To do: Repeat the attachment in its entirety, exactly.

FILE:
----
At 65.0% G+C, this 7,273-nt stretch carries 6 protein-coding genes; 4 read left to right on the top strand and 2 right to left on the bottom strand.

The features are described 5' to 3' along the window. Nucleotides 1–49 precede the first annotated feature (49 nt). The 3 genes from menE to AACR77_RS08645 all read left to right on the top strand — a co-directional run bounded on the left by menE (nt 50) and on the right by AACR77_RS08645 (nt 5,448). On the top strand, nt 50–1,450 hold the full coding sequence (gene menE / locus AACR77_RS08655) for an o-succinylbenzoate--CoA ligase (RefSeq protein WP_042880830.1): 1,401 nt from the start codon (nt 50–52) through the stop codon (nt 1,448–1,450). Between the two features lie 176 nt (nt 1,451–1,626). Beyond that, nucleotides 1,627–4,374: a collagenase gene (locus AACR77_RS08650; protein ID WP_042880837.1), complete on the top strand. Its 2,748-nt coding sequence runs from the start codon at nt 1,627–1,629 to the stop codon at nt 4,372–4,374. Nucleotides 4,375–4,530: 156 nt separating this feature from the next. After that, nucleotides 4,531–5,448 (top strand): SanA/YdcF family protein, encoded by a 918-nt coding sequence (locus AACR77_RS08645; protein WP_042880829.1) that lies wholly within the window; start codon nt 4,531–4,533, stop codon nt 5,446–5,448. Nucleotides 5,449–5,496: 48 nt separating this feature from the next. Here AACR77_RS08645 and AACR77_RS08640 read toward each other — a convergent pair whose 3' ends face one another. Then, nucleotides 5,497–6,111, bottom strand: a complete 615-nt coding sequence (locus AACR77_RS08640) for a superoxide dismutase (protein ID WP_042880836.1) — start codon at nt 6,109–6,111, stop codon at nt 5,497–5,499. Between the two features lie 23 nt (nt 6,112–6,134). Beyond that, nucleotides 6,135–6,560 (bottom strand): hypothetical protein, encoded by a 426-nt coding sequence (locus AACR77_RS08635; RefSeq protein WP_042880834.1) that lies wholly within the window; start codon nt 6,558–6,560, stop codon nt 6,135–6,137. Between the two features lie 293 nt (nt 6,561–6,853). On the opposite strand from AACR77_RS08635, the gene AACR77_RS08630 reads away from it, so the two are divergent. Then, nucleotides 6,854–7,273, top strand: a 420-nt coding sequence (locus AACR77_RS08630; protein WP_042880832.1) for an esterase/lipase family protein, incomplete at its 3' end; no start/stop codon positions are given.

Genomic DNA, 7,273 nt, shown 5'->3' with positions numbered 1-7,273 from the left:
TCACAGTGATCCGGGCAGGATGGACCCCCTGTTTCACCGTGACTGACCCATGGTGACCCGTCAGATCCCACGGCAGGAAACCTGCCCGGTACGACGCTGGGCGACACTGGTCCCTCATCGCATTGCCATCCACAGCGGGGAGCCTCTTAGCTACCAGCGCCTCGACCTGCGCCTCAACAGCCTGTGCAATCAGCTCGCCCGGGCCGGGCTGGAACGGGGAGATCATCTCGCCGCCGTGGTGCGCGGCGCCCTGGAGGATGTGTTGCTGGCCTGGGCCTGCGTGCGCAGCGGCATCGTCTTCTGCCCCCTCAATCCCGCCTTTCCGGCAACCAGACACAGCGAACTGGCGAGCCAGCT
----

At 65.0% G+C, this 7,273-nt stretch carries 6 protein-coding genes; 4 read left to right on the top strand and 2 right to left on the bottom strand.

The features are described 5' to 3' along the window. Nucleotides 1–49 precede the first annotated feature (49 nt). The 3 genes from menE to AACR77_RS08645 all read left to right on the top strand — a co-directional run bounded on the left by menE (nt 50) and on the right by AACR77_RS08645 (nt 5,448). On the top strand, nt 50–1,450 hold the full coding sequence (gene menE / locus AACR77_RS08655) for an o-succinylbenzoate--CoA ligase (RefSeq protein WP_042880830.1): 1,401 nt from the start codon (nt 50–52) through the stop codon (nt 1,448–1,450). Between the two features lie 176 nt (nt 1,451–1,626). Beyond that, nucleotides 1,627–4,374: a collagenase gene (locus AACR77_RS08650; protein ID WP_042880837.1), complete on the top strand. Its 2,748-nt coding sequence runs from the start codon at nt 1,627–1,629 to the stop codon at nt 4,372–4,374. Nucleotides 4,375–4,530: 156 nt separating this feature from the next. After that, nucleotides 4,531–5,448 (top strand): SanA/YdcF family protein, encoded by a 918-nt coding sequence (locus AACR77_RS08645; protein WP_042880829.1) that lies wholly within the window; start codon nt 4,531–4,533, stop codon nt 5,446–5,448. Nucleotides 5,449–5,496: 48 nt separating this feature from the next. Here AACR77_RS08645 and AACR77_RS08640 read toward each other — a convergent pair whose 3' ends face one another. Then, nucleotides 5,497–6,111, bottom strand: a complete 615-nt coding sequence (locus AACR77_RS08640) for a superoxide dismutase (protein ID WP_042880836.1) — start codon at nt 6,109–6,111, stop codon at nt 5,497–5,499. Between the two features lie 23 nt (nt 6,112–6,134). Beyond that, nucleotides 6,135–6,560 (bottom strand): hypothetical protein, encoded by a 426-nt coding sequence (locus AACR77_RS08635; RefSeq protein WP_042880834.1) that lies wholly within the window; start codon nt 6,558–6,560, stop codon nt 6,135–6,137. Between the two features lie 293 nt (nt 6,561–6,853). On the opposite strand from AACR77_RS08635, the gene AACR77_RS08630 reads away from it, so the two are divergent. Then, nucleotides 6,854–7,273, top strand: a 420-nt coding sequence (locus AACR77_RS08630; protein WP_042880832.1) for an esterase/lipase family protein, incomplete at its 3' end; no start/stop codon positions are given.

Genomic DNA, 7,273 nt, shown 5'->3' with positions numbered 1-7,273 from the left:
TCACAGTGATCCGGGCAGGATGGACCCCCTGTTTCACCGTGACTGACCCATGGTGACCCGTCAGATCCCACGGCAGGAAACCTGCCCGGTACGACGCTGGGCGACACTGGTCCCTCATCGCATTGCCATCCACAGCGGGGAGCCTCTTAGCTACCAGCGCCTCGACCTGCGCCTCAACAGCCTGTGCAATCAGCTCGCCCGGGCCGGGCTGGAACGGGGAGATCATCTCGCCGCCGTGGTGCGCGGCGCCCTGGAGGATGTGTTGCTGGCCTGGGCCTGCGTGCGCAGCGGCATCGTCTTCTGCCCCCTCAATCCCGCCTTTCCGGCAACCAGACACAGCGAACTGGCGAGCCAGCT